From the annals of neurology-response by Prineas and Barnett

If it's on your mind and it has to do with multiple sclerosis in any way, post it here.

T cells caught in the act

Postby SammyJo » Wed Nov 17, 2004 11:32 pm

This goes against what Prineas was speculating. But he was probably looking at MS disease varient A (non immune), and this is varient B (immune).
J Neurosci. 2004 Mar 10;24(10):2458-64.

Direct impact of T cells on neurons revealed by two-photon microscopy in living brain tissue.

Nitsch R, Pohl EE, Smorodchenko A, Infante-Duarte C, Aktas O, Zipp F.

Institute of Anatomy, Department of Cell and Neurobiology, Humboldt University Medical School Charite, D-10098 Berlin, Germany.

Encephalitogenic T cells invade the brain during neuroinflammation such as multiple sclerosis (MS), inducing damage to myelin sheaths and oligodendrocytes. Only recently, neuronal structures were reported to be a crucial target in the disease. Here, two-photon microscopy using ion-sensitive dyes revealed that within the complex cellular network of living brain tissue, proteolipid protein (PLP)-specific T cells and T cells recognizing the nonmurine antigen ovalbumin (OVA) directly and independently of the major histocompatibility complex (MHC) contact neurons in which they induce calcium oscillations. T cell contact finally resulted in a lethal increase in neuronal calcium levels. This could be prevented by blocking both perforin and glutamate receptors. For the first time, our data provide direct insight into the activity of T cells in the living brain and their detrimental impact on neurons.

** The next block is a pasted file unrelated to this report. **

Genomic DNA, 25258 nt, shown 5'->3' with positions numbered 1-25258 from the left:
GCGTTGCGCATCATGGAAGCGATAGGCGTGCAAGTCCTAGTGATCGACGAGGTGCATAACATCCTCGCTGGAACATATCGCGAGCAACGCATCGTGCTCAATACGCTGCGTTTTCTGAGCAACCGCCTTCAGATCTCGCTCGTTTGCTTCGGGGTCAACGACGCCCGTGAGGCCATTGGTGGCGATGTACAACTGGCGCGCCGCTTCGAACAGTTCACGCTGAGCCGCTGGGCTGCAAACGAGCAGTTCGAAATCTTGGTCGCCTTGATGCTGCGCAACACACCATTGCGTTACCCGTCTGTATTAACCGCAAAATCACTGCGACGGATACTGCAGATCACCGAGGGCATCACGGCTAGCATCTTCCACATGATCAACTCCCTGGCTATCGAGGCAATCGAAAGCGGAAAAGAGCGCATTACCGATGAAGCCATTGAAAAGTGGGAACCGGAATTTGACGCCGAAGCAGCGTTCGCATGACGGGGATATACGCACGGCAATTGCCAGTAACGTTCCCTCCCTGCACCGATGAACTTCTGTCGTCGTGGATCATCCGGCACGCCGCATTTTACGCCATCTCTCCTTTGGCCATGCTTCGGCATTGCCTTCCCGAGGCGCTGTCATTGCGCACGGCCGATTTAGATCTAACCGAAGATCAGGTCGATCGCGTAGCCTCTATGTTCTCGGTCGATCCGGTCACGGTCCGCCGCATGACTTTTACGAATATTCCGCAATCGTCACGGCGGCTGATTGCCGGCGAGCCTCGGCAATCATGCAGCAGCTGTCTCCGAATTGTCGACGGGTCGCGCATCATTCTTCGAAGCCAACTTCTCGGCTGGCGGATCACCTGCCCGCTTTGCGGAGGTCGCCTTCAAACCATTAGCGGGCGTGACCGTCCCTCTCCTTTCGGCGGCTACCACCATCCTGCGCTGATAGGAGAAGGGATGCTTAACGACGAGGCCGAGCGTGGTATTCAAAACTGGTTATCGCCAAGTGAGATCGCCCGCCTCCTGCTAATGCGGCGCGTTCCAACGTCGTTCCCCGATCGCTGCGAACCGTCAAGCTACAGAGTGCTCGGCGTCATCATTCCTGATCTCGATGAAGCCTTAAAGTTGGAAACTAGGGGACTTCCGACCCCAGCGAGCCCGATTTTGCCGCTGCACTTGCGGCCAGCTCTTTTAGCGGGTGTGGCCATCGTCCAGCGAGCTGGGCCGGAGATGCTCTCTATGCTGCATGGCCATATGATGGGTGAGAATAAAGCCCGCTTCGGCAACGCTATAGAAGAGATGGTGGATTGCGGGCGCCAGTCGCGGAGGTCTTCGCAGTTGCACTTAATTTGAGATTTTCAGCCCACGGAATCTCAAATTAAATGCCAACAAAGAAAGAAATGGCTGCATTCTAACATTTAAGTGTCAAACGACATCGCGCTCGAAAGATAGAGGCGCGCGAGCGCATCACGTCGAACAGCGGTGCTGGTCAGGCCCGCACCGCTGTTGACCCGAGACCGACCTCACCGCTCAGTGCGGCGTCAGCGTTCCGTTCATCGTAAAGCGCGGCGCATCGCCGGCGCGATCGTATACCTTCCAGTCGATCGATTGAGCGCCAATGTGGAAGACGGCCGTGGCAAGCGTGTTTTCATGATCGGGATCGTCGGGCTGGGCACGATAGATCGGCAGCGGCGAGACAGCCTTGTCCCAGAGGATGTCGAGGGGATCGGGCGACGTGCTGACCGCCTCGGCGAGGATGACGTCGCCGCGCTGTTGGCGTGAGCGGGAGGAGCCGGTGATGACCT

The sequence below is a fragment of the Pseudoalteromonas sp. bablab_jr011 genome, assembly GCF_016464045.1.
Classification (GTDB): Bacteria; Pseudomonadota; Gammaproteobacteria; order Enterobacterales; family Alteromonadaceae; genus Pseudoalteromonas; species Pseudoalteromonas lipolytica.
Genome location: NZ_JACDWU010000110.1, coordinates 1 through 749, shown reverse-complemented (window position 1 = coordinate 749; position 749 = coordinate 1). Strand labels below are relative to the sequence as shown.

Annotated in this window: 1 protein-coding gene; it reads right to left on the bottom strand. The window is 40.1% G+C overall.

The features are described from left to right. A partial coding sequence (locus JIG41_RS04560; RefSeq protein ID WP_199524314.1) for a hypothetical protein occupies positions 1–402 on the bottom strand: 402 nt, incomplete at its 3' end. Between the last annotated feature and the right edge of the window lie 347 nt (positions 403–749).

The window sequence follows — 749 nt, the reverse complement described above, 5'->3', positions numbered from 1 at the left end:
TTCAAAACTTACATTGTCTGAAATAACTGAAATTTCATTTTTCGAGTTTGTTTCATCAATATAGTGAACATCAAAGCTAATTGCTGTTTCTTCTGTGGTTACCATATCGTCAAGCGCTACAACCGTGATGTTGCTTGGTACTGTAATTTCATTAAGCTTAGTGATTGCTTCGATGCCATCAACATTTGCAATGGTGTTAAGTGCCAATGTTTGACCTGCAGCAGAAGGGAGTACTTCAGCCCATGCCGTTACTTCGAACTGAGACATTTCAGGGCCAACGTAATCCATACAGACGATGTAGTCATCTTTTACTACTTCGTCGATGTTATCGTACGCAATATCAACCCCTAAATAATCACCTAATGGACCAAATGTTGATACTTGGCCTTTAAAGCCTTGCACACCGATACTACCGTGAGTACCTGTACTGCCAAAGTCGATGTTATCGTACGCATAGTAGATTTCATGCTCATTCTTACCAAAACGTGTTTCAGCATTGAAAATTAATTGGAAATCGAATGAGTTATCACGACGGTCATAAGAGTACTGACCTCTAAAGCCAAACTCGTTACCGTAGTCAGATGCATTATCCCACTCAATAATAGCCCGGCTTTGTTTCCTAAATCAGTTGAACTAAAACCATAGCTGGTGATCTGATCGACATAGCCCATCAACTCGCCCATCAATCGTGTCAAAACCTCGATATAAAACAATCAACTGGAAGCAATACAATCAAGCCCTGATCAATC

PMID: 15014121
User avatar
Family Elder
Posts: 222
Joined: Wed Mar 10, 2004 4:00 pm



Return to General Discussion

Who is online

Users browsing this forum: No registered users

Contact us | Terms of Service